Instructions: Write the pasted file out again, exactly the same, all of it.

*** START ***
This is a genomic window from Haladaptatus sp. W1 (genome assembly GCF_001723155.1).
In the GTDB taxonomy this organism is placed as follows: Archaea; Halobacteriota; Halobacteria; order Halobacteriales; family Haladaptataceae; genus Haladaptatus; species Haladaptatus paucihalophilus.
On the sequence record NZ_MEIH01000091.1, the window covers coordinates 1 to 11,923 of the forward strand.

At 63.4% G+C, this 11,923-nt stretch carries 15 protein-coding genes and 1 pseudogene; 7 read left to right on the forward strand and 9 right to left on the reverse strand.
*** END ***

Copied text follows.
This is a genomic window from Haladaptatus sp. W1 (genome assembly GCF_001723155.1).
In the GTDB taxonomy this organism is placed as follows: Archaea; Halobacteriota; Halobacteria; order Halobacteriales; family Haladaptataceae; genus Haladaptatus; species Haladaptatus paucihalophilus.
On the sequence record NZ_MEIH01000091.1, the window covers coordinates 1 to 11,923 of the forward strand.

At 63.4% G+C, this 11,923-nt stretch carries 15 protein-coding genes and 1 pseudogene; 7 read left to right on the forward strand and 9 right to left on the reverse strand.